Can a fish have personality? Do you think that sharks are bad-tempered? Are jacks pugnacious? Are snook cagey? There may be some truth to these statements, but people tend to assign human characteristics to animals when it is really not warranted.
The fancy word for this is anthropomorphism. If you really believe that your dog is looking forward to celebrating its birthday with you, then you are guilty of anthropomorphism. Fortunately, anthropomorphism isn’t a crime, since many of us are frequent offenders — often without really thinking about it.
There may be some crusty, cynical, cranky old fishermen reading this and laughing at the visual of a ribbon-wearing lap dog with pink-painted toenails blowing out birthday candles. But some of these anglers may be doing the same type of thing with their fish.
No, not painting their toenails. That would be silly. Fish don’t even have toenails; you have to paint their fins. I mean that they might be treating fish as if they had human tendencies. I’ve done it myself.
Years ago, I had a saltwater aquarium in which I kept an ocellated moray eel I had caught while fishing offshore. When I opened the aquarium lid, he’d rise to the surface and I could rub the back of his head. I convinced myself that he liked being petted like a dog. The reality was that he was simply conditioned to being fed when the aquarium lid opened, and was willing to put up with being touched in the hopes that a feeding was imminent.
What about you? Have you ever explained to someone how hard it can be to land a snook by telling them that snook are super smart about wrapping your line around dock pilings or mangrove roots to break free? Sure seems that way, anyhow.
I hate to be a party pooper, but snook are not that smart. If a snook were intelligent enough to know that there was a hook stuck in its mouth that was connected by a frail fishing line to a guy in a boat and that it could escape the perilous situation by finding sharp-edged oysters with which to cut the line, it would never have taken the bait in the first place.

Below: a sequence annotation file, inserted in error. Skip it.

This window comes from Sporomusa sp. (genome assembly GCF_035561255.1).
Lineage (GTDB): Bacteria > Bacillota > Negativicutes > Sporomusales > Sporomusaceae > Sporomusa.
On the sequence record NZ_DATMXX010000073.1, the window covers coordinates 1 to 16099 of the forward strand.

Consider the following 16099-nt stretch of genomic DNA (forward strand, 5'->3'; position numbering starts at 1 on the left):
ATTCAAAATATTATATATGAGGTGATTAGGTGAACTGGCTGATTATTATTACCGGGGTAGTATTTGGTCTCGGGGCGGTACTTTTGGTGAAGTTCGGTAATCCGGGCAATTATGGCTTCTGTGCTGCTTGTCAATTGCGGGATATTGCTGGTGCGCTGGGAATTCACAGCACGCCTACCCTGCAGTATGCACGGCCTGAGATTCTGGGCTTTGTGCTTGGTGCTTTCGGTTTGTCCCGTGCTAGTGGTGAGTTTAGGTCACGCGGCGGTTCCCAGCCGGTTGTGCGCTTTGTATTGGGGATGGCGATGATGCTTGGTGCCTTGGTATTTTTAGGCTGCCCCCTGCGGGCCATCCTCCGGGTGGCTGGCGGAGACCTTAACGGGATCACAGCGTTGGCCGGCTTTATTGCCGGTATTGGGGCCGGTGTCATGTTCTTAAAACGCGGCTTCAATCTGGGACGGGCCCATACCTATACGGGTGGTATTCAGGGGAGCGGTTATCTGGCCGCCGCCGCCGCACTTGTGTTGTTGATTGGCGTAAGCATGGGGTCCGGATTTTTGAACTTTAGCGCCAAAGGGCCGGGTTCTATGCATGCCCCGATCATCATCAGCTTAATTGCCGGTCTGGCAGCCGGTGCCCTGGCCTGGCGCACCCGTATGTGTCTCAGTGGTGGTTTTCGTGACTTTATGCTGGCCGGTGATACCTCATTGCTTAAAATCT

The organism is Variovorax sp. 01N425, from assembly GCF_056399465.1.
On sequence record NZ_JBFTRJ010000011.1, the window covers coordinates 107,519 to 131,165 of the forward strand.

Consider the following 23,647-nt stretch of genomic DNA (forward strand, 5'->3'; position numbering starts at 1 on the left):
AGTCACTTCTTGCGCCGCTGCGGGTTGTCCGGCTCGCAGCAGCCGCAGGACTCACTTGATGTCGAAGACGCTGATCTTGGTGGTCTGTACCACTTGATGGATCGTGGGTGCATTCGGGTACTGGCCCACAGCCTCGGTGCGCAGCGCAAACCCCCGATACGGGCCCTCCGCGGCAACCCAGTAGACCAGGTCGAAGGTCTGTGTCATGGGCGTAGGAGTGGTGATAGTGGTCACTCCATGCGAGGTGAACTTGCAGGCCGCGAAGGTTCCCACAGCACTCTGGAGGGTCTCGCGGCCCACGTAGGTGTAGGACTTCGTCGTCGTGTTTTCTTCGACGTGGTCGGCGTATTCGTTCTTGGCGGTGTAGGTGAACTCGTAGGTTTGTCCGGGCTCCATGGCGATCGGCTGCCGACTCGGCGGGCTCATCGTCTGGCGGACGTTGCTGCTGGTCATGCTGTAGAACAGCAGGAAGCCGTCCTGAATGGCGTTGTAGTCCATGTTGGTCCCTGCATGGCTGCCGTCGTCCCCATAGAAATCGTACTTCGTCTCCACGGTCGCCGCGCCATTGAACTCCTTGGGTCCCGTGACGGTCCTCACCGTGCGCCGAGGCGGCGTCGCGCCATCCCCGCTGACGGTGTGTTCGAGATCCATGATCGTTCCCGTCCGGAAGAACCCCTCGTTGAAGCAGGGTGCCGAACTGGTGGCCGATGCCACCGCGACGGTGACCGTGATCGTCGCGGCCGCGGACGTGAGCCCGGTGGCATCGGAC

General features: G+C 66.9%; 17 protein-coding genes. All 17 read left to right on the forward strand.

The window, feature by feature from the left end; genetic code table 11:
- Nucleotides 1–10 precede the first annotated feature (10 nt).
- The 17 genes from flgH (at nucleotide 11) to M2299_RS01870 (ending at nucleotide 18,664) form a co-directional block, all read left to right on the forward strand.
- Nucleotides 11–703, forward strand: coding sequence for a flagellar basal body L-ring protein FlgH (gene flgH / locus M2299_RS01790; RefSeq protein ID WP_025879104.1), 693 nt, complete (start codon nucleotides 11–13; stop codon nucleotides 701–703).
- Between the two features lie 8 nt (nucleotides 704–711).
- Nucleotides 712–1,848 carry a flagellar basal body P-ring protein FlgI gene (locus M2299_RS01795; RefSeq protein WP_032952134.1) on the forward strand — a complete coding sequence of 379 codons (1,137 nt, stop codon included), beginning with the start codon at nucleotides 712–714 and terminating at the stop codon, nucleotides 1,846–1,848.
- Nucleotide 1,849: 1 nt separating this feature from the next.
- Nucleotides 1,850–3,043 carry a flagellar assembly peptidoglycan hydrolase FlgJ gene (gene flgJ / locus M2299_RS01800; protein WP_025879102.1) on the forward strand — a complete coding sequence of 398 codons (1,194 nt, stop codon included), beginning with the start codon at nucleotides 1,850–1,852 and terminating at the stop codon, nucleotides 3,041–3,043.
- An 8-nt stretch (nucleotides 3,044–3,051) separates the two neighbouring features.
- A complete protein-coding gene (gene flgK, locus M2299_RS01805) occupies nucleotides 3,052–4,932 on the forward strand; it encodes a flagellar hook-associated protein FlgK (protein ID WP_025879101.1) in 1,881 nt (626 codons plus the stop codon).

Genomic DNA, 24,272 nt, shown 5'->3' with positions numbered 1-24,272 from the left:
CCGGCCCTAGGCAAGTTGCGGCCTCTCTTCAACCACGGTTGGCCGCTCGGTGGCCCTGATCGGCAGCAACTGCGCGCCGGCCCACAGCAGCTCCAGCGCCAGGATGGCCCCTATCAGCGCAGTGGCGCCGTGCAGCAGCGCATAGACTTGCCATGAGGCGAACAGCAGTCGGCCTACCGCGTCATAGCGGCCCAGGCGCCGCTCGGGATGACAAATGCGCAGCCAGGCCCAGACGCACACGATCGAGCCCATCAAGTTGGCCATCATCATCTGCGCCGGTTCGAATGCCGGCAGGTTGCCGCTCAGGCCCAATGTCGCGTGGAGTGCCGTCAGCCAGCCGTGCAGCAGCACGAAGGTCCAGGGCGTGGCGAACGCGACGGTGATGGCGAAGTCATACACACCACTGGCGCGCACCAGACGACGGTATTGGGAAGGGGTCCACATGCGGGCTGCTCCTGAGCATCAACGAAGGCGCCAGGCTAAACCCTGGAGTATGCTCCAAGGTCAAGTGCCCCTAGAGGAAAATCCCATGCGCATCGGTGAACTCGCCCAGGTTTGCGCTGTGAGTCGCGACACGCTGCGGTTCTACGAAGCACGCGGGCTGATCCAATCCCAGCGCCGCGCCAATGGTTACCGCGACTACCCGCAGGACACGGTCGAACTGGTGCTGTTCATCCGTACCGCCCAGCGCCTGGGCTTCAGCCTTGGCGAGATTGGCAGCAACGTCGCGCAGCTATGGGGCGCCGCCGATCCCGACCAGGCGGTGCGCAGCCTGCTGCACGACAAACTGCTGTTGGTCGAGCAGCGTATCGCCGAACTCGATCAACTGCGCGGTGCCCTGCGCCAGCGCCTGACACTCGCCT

Snook don’t figure all that out. They have an instinctive flight response to danger that evolved after eons of being chased by dolphins and other predators. It consists of heading for the nearest heavy cover. We think they’re “smart” because that flight response happens to work pretty effectively against anglers.
But is a bonefish less intelligent than a snook because its flight response involves a high-speed dash across open water? I have lost bonefish that managed to lace my fly line through mangrove roots, but that’s another story.
Back to the original question: Can a fish have personality? Different species of fish have different tendencies for sure, but I’m not sure that constitutes personality. If we polled Southwest Florida’s saltwater anglers about which fish was the meanest, we’d probably get lots of votes for sharks and probably a handful for barracuda or bluefish.
My top two candidates would be mangrove snapper and southern puffer. Mangrove snapper are one of the few fish we handle that will actively try to bite you when you are unhooking them. And the puffers will use their parrot-like beak to attack stuff way bigger than themselves and nip off a mouthful. I’ve even had them bite chunks out of popping corks.
If we took the same poll among local freshwater anglers, we’d probably get votes for mudfish (bowfin) or gar as the meanest fish. But my vote for the most ill-tempered and aggressive freshwater fish among our native species would probably go to the diminutive stumpknocker (spotted sunfish).
These angry little fish often swarm to attack any bait or lure that comes near, even when the target of their aggression seems far too large for them to eat. Maybe we’re lucky that the stumpknockers in our area seldom get much bigger than the palm of your hand.
These tendencies towards aggression are characteristics of an entire species rather than the personality of an individual fish. What about the fact that similar-sized fish of the same species can fight much differently? Is the harder-fighting fish a more determined adversary?
Maybe, but more likely it’s due to hook placement or to the physical condition of the animal at the time it was caught. A gaunt fish that hasn’t eaten for a few days might not fight as hard as one that’s sleek and well-fed.
I don’t think we can do it. I just don’t think that we can claim that fish are smart or stubborn or grouchy or anything else that equates to human personality, no matter how much we’d like to use those qualities to explain why the darned things can be so hard to catch. They’re just fish.
Capt. Ralph Allen runs the King Fisher Fleet of sightseeing and fishing charter boats located at Fishermen’s Village in Punta Gorda. He is an award-winning outdoor writer and photographer, and is a past president of the Florida Outdoor Writers Association. Contact him at 941-639-2628 or Captain@KingFisherFleet.com.